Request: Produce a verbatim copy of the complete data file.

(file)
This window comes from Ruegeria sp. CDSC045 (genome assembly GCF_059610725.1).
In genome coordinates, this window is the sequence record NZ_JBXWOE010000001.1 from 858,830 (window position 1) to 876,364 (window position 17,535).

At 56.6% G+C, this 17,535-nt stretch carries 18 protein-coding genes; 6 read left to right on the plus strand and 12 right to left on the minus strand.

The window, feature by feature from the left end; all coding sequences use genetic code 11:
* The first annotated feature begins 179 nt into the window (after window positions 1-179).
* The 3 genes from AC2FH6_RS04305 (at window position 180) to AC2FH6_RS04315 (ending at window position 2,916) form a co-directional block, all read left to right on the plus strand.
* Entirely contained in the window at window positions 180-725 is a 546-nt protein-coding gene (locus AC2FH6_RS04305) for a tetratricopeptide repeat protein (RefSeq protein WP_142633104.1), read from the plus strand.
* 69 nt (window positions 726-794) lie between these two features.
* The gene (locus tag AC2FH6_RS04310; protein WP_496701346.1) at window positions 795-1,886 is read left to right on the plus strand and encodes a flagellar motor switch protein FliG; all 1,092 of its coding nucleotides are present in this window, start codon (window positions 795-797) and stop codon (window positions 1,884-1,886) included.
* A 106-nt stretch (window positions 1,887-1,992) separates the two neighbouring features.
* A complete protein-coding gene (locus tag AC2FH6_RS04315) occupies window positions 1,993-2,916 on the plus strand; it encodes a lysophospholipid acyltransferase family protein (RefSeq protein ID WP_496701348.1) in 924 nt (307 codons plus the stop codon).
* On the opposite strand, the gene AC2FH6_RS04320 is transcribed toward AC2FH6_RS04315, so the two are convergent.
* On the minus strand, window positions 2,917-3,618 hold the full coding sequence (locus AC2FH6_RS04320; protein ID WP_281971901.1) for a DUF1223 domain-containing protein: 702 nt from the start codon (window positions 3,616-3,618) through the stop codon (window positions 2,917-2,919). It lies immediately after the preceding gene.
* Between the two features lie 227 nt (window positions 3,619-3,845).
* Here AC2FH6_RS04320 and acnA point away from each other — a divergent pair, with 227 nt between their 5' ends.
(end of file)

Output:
This window comes from Ruegeria sp. CDSC045 (genome assembly GCF_059610725.1).
In genome coordinates, this window is the sequence record NZ_JBXWOE010000001.1 from 858,830 (window position 1) to 876,364 (window position 17,535).

At 56.6% G+C, this 17,535-nt stretch carries 18 protein-coding genes; 6 read left to right on the plus strand and 12 right to left on the minus strand.

The window, feature by feature from the left end; all coding sequences use genetic code 11:
* The first annotated feature begins 179 nt into the window (after window positions 1-179).
* The 3 genes from AC2FH6_RS04305 (at window position 180) to AC2FH6_RS04315 (ending at window position 2,916) form a co-directional block, all read left to right on the plus strand.
* Entirely contained in the window at window positions 180-725 is a 546-nt protein-coding gene (locus AC2FH6_RS04305) for a tetratricopeptide repeat protein (RefSeq protein WP_142633104.1), read from the plus strand.
* 69 nt (window positions 726-794) lie between these two features.
* The gene (locus tag AC2FH6_RS04310; protein WP_496701346.1) at window positions 795-1,886 is read left to right on the plus strand and encodes a flagellar motor switch protein FliG; all 1,092 of its coding nucleotides are present in this window, start codon (window positions 795-797) and stop codon (window positions 1,884-1,886) included.
* A 106-nt stretch (window positions 1,887-1,992) separates the two neighbouring features.
* A complete protein-coding gene (locus tag AC2FH6_RS04315) occupies window positions 1,993-2,916 on the plus strand; it encodes a lysophospholipid acyltransferase family protein (RefSeq protein ID WP_496701348.1) in 924 nt (307 codons plus the stop codon).
* On the opposite strand, the gene AC2FH6_RS04320 is transcribed toward AC2FH6_RS04315, so the two are convergent.
* On the minus strand, window positions 2,917-3,618 hold the full coding sequence (locus AC2FH6_RS04320; protein ID WP_281971901.1) for a DUF1223 domain-containing protein: 702 nt from the start codon (window positions 3,616-3,618) through the stop codon (window positions 2,917-2,919). It lies immediately after the preceding gene.
* Between the two features lie 227 nt (window positions 3,619-3,845).
* Here AC2FH6_RS04320 and acnA point away from each other — a divergent pair, with 227 nt between their 5' ends.